Theory test advice
There is no DVSA [formally DSA] theory test centre in Perth. The nearest centres for taking your theory test are located in,
Dundee, Unit 2, 14-22 Exchange Street DD1 3DE:
Pitlochry, Pearson Professional Centre, Scotland’s Hotel and Leisure Club, 40 Bonnethill Road, Pitlochry, Perthshire PH16 5BT.
Stirling, Suite 1A, Hillside House, Laurelhill Business Park, FK7 9JQ.
It is recommended that the theory exam is not taken until your driving lessons are well underway. Around 25,000 people a year do not take their practical test because their theory pass certificate has run out. The theory pass certificate lasts for two years, and it’s surprising how quickly time goes. Did most of these 25,000 people take their theory test too early?
The practicalities of learning to drive and the theory of driving should go together. They are not two separate subjects; they are one of the same. Understanding that concept will help you to pass both theory & practical test with ease.
You can take driving lessons without passing the theory.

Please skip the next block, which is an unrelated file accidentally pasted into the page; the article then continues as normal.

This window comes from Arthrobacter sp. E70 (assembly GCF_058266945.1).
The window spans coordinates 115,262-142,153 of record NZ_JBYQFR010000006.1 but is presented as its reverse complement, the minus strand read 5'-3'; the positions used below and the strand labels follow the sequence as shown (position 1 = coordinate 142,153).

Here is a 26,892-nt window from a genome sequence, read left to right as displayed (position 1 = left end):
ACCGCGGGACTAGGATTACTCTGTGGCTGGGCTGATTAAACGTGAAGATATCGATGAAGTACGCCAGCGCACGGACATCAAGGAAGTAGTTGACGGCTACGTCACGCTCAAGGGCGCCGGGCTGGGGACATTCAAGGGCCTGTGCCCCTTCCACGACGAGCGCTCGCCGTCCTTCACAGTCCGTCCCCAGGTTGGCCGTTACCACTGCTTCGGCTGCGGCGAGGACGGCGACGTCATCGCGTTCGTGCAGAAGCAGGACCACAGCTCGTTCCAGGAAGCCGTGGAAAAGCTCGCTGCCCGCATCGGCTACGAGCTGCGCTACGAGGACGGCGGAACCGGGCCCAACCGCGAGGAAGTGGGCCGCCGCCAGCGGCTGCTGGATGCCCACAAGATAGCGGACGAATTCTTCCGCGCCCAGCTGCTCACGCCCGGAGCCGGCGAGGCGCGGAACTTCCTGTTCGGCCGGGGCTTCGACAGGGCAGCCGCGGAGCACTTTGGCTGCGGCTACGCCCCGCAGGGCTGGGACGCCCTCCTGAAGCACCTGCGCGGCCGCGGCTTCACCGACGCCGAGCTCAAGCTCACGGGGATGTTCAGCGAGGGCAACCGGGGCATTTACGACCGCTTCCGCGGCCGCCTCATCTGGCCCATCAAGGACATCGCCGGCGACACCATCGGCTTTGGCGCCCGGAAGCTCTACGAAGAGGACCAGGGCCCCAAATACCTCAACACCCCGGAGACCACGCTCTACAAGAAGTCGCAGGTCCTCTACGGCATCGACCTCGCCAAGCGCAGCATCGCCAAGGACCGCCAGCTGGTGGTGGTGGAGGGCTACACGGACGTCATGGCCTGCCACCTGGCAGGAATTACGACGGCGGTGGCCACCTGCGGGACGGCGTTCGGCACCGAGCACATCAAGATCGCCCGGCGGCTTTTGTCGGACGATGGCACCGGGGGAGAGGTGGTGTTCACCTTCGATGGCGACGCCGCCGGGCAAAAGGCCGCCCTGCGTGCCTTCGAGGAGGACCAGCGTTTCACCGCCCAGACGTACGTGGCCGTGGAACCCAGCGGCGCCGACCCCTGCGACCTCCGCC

You can book your theory exam on the official DVSA booking service.
Before you drive a car unaccompanied on a public road you will need to pass both a theory and practical driving test. The theory test consists of two parts;
- multiple-choice part
- hazard perception part
You must pass both of these at the same time. You cannot pass one and then go back and take the other one.
There are many online & study books on the market to help you study for your tests. The Official DSA Guide to DRIVING is the recommended book for all practical driving skills.
More DSA books and driving test theory study material.»
The Official Highway Code
The Highway Code is essential reading for all drivers, whether learners or experienced. The Highway Code is the book of rules that drivers should always strive to work to.
You can read a copy online or purchase a copy.
Online Highway Code
Theory Test Study Advice
Once you have purchased your study material, I would suggest you glance through the books. This gives you an overview of the contents. You could then either read one page at a time as you would a reading book. Alternatively, you could choose any topic that catches your attention.
For example, if you spotted a photograph or drawing that you thought looked interesting. You read more about it. When linked to the description text, the photograph or drawing could help you remember the topic details.